Migration to NoteDb is pretty much similar to the way you do reindex: there is an online reindex and an offline reindex. You can choose to do it offline, and it will be probably faster, but there will be a downtime. Or you can decide to do it online, and it will be slower, but there will be no downtime.

And then in Ver. 3.0 we only are going to support an off-line migration, following the same paradigm of all the other schema upgrades. If you skip between releases, we force you to do to an off-line update, but if you upgrade just one point release at a time, you don’t have to have any downtime for your schema migration. Similarly for NoteDb if you migrate from Ver. 2.14 to Ver. 2.15 and then Ver. 3.0, you won’t have any downtime.

Screen Shot 2017-11-15 at 00.00.20.png

Q: (Han-Wen) Is this process parallel?

A: It is parallel if you do it offline if you do it online it is using a single thread because we are assuming that your server is mostly busy doing other stuff and that’s why you may want to do an online migration in the first place.

Benefits of migrating to NoteDb

There are a lot of incentives to migration to NoteDb; one is that you have new features such as hashtags and others that we implemented only in NoteDb because they were a lot harder in ReviewDb such as the history of all reviewers on a change. NoteDb manages audit natively while on ReviewDb we would have needed to have a new table called reviewers_audit which would have been much harder to implement.

The robot comments introduced in Ver. 2.14, the ability to remove clutter in your dashboard to mark a change as reviewed, are all features that you only have in NoteDb.

What did we learn from migration to NoteDb?

Writing every single line of code just takes a long time, and Gerrit has hundreds of thousands of lines of code. Shawn Pearce, my manager, and the Gerrit project founder at Google, every time he needs to touch NoteDb related code just says “I don’t even recognize this, ” and he is still the contributor #1 in the project. We changed it almost beyond its recognition.

Everything I’ve said so far is about changes; there are also other data besides changes. Accounts have been unconditionally migrated to NoteDb in Ver. 2.15. Is more a git config file format for the accounts that we store in NoteDb, it is not even actually a Note-space format. The account is now a config file that has your name and your e-mail address and the status, which is a new feature in NoteDb. For instance, my account status says that “I having a talk in England”.

New Patch-set comparison

Hi, my name is Alice Kober-Sotzek, and I work at Google. In Ver. 2.15 we have changed the way we compared patch-sets. Let’s imagine we have just a small change with a patchset and two files on it. In the first file we have only the first line modified, and the file consists of one thousand lines. The second file has four lines changed.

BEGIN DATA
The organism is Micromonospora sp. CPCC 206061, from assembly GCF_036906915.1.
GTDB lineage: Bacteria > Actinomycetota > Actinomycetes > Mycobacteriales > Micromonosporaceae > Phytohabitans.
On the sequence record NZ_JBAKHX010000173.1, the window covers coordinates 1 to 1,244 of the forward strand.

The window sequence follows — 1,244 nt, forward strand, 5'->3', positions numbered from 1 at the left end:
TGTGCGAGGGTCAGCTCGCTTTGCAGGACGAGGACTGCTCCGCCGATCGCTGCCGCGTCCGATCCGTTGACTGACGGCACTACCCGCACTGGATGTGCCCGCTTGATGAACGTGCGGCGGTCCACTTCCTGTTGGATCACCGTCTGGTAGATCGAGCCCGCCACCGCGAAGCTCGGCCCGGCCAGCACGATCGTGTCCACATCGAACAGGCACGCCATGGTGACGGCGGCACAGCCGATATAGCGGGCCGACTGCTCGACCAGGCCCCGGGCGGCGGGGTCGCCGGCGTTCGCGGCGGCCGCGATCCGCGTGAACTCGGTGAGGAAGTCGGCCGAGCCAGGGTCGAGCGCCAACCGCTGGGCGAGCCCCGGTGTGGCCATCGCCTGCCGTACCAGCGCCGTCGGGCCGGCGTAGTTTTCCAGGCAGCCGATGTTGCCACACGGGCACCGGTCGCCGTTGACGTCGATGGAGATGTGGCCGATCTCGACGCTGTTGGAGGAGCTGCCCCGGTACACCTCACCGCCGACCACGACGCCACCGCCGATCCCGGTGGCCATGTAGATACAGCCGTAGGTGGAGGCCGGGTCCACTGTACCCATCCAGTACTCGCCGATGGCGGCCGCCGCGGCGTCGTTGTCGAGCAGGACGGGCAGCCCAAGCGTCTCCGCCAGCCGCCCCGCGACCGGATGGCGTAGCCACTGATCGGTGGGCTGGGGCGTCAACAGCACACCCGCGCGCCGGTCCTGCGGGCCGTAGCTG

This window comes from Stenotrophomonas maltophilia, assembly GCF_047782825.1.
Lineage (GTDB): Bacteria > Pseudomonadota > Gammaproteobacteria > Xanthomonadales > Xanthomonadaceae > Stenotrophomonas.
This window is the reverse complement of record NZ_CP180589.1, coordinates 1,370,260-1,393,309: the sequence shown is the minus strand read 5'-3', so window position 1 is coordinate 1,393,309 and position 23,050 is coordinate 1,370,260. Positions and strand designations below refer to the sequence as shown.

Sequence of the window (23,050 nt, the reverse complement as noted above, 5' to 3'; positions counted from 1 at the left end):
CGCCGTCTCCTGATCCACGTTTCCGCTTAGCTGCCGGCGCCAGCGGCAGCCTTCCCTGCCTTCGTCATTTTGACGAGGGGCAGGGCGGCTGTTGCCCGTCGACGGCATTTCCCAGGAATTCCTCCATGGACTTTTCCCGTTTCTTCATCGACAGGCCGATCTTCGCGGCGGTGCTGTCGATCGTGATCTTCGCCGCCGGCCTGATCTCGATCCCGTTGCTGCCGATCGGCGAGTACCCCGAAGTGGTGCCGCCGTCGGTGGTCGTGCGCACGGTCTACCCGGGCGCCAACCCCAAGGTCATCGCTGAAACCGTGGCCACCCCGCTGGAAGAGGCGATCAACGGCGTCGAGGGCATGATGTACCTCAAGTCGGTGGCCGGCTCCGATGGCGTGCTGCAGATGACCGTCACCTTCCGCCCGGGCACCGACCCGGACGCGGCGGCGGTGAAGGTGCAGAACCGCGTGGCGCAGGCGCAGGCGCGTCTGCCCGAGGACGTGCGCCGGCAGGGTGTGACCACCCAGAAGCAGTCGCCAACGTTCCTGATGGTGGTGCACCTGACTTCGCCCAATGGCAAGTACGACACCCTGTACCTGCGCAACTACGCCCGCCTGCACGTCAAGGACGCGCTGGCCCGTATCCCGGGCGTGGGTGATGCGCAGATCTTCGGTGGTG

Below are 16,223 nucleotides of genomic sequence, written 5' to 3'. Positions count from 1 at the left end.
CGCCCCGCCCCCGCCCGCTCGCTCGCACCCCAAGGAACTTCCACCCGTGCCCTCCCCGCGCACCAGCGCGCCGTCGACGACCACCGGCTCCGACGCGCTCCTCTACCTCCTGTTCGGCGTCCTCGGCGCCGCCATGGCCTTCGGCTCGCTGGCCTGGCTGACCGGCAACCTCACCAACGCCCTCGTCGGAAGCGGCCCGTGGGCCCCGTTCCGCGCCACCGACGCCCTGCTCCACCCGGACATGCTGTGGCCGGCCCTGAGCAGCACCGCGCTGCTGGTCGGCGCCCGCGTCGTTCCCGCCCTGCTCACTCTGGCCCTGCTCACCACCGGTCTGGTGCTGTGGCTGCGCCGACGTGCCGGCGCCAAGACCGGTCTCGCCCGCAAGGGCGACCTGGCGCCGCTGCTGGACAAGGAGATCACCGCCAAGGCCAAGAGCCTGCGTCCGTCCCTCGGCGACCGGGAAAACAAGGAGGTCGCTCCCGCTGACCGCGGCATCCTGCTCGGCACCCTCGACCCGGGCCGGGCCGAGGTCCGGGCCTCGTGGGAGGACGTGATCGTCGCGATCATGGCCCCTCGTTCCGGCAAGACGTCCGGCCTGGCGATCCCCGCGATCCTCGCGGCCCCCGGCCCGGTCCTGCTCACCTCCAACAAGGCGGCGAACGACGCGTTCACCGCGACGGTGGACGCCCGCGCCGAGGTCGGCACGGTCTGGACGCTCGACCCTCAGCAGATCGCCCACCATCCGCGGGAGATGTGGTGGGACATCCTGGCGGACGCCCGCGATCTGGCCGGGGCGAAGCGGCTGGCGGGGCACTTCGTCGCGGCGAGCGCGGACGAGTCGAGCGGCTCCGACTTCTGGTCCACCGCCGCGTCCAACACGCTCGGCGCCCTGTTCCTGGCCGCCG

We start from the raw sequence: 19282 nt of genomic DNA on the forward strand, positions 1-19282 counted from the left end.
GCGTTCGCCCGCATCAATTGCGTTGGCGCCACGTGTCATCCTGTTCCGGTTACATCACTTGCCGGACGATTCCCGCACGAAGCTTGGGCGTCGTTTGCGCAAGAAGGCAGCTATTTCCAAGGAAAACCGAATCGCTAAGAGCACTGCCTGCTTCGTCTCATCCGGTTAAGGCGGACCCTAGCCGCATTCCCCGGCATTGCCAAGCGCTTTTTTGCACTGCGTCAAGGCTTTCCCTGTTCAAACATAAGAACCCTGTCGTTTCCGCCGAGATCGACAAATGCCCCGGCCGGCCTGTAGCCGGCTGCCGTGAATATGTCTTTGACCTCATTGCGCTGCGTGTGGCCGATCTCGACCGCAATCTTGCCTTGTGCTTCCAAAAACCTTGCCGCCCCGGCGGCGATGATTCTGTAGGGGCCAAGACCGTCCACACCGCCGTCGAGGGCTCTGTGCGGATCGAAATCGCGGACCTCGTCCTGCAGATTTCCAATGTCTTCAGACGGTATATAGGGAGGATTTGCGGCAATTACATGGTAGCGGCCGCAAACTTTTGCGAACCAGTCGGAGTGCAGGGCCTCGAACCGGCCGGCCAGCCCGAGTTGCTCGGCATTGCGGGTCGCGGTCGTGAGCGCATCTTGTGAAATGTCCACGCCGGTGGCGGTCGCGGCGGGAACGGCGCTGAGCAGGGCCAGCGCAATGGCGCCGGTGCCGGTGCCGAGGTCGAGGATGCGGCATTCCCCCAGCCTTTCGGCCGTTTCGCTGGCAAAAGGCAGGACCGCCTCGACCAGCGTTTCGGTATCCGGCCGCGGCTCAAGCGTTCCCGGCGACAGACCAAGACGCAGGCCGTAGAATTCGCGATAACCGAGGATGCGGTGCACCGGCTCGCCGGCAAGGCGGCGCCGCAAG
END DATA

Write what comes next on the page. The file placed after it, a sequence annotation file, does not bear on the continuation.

Screen Shot 2017-11-15 at 00.02.32.png

Let’s see what happens now when I rebased it to the latest version of master. If I had now to visualize what the patchset 1 consisted of and patchset 2 consisted of, what would I assume it would be? If I had been the author of the change, I would have expected that only one line would have been changed. Let’s just do it and ask Gerrit Ver. 2.14 what the result is.

Screen Shot 2017-11-15 at 00.03.16.png

What’s happening? Why do I have 420 lines changed in my file and ten additions and seven removals on the other?
That was not even touched on. Let’s have a look at the content of my file and what is in there.

In Ver. 2.14 we were just hiding all the differences due to rebasing, and that was it. In Ver. 2.15 things look different though because we try to figure out what happened in between the rebase. All the hanks that we are sure are added by something else, are displayed in a different color. We have not only red and green but orange and blue as well; these are all the ones that were introduced by other changes that were in between rebase.

Screen Shot 2017-11-15 at 00.04.34.png

This feature only works in PolyGerrit, while in GWT was not shown at all.

Can I rely on that and trust what I see there?

The decision we made is that all the hunks marked with orange and blue are the ones we are sure of and you can safely avoid looking at them because they were the ones that happened because of other changes occurring in between rebase.

The ones marked with red and green, we give no guarantee. They could be introduced by other changes, because of conflicts or may be added by the patchset. With that coloring, it is much easier to look at the things that are important.

Screen Shot 2017-11-15 at 00.05.32.png